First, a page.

REVIEW: While most people go deaf from hearing bagpipes on St. Patrick’s Day, jazz fanatics were lucky enough to celebrate the holiday with a concert by a living legend.
The 15-time Grammy Award — winning Pat Metheny Group impressed the many jazz fans who nearly filled Ruth Eckerd Hall’s Morsani Hall for a performance on March 17. The show was a part of The Way Up world tour, named after the group’s most recent recording, and the energetic concert offered a brilliant display of musical ability.
With the house lights still up, Pat Metheny walked on stage and was greeted with a standing ovation by the audience before he even began to play. As he picked up an acoustic guitar, he looked up and cracked a proverbial smile. As the six other members of the Pat Metheny Group casually appeared on stage, the lights dimmed and the nearly countless sets of instruments on stage came to life.
Anyone present during the show would be able to admit that at times, it was easy to forget that one was surrounded by hundreds of other audience members. The intense yet intimate live performance of the Pat Metheny Group gave Morsani Hall an aura that jazz fans could find in a genuine jazz club.
Each musician had at least one opportunity to wow the crowd with a solo. The lengthy but extraordinary drum solo by Antonio Sanchez certainly stole the show, for it could be seen, heard and felt. The passion and precision exerted by Sanchez left the crowd in awe. At the end of his solo, the hall resonated with praise. His solo received the best of the audience’s reactions to any of the musicians’ performances.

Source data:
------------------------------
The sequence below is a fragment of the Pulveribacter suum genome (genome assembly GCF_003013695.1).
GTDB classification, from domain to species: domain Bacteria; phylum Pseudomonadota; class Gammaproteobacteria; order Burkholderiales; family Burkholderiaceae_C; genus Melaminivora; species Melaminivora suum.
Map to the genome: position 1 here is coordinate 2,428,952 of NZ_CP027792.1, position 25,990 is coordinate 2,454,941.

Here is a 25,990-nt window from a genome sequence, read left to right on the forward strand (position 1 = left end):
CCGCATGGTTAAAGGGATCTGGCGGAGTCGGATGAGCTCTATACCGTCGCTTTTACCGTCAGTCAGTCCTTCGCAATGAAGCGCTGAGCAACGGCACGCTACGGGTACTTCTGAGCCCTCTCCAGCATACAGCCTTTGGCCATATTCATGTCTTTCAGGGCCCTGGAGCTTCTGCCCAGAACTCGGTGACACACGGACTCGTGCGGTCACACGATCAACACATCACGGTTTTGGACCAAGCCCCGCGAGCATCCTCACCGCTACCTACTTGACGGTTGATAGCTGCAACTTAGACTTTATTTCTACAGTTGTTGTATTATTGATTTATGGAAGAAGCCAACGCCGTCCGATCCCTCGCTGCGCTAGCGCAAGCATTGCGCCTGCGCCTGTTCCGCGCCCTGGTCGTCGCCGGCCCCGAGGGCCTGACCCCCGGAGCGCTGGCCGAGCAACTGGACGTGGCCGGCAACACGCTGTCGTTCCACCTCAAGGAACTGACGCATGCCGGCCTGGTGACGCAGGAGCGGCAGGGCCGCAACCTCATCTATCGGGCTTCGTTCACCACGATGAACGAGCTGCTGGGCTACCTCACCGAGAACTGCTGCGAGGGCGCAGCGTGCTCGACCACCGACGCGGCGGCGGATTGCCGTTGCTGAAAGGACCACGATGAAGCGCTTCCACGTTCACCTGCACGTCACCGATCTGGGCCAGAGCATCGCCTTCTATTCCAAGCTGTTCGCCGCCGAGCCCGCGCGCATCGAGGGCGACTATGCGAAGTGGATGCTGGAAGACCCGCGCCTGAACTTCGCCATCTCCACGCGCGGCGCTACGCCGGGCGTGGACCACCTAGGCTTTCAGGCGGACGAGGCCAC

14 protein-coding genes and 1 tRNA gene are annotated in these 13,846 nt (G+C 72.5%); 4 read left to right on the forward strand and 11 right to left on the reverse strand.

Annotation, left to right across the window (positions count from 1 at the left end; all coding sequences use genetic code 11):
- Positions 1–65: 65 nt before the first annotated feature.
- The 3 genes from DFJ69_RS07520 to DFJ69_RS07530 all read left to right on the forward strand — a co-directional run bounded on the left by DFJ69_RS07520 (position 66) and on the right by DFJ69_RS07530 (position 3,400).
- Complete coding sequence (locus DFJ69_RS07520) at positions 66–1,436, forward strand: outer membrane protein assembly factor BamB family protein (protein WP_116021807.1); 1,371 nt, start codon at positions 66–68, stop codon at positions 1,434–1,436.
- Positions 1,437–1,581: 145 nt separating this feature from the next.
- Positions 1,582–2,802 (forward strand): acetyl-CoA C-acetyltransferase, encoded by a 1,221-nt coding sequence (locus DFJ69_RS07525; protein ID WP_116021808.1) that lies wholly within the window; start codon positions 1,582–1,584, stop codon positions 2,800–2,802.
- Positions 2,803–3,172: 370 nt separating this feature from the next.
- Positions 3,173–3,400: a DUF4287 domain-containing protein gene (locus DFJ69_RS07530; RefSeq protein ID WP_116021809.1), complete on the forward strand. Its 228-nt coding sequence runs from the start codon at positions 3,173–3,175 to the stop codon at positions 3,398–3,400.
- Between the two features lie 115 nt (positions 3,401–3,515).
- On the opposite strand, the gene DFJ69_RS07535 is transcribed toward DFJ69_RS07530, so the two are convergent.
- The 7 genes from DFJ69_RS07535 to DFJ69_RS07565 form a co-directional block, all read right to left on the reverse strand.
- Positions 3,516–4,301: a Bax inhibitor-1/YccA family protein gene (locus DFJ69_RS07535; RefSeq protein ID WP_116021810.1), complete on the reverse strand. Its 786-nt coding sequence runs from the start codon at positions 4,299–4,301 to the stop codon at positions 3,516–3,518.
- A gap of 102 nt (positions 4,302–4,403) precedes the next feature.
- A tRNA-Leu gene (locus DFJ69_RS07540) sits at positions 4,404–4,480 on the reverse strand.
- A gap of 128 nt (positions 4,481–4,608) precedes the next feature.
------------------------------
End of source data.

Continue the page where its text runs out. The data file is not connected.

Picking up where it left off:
After more than an hour of nearly pure music, Metheny once again cracked that familiar smile as the lights and music faded. The Pat Metheny Group took in a booming standing ovation while the stage lights came up and Metheny approached a microphone.
“We really appreciate it,” Metheny said. “It’s great to see you all.”
The audience grew louder.
“That was our entire new record,” Metheny said. “We’re going to keep on going.”
All the band members exited the stage except for Metheny and Sanchez, who proceeded to jam together. One by one, each musician returned, and once again, the crowd stared intently, mesmerized by the Pat Metheny Group’s remarkable display of skilled musicianship.
During one of the many intense sets that followed, pianist Lyle Mays caught the audience off guard in the best possible way. In the middle of a jazz piece, Mays stood to his feet and turned to face the audience, armed with an electric guitar. The Pat Metheny Group broke into a straight-up rock progression. It was a jazz concert gone rock show. Many screaming fans jumped to their feet during one of the most powerful segments of the performance.
Two hours and 40 minutes after the concert commenced, the Pat Metheny Group performed its final piece of the night — an energetic revolution of sound that brought the crowd back to its lively frame of mind. The result was another resounding standing ovation — one of many the band received throughout the evening.
Beams of light swept across the stage and the audience, and any boundaries between the band and the fans seemed to disappear. Metheny’s one-of-a-kind guitar — playing style seemed not only to draw in the crowd, but also bring the crowd together. His unique approach to music is one that audience members will either love or hate, but it is safe to say that during this performance, most attendees loved it.
The Pat Metheny Group was all smiles, apparently satisfied with their performance and pleased with the reaction of the audience. Metheny thanked the crowd, waved and jogged off stage.
It was an energetic end to an overall impressive performance.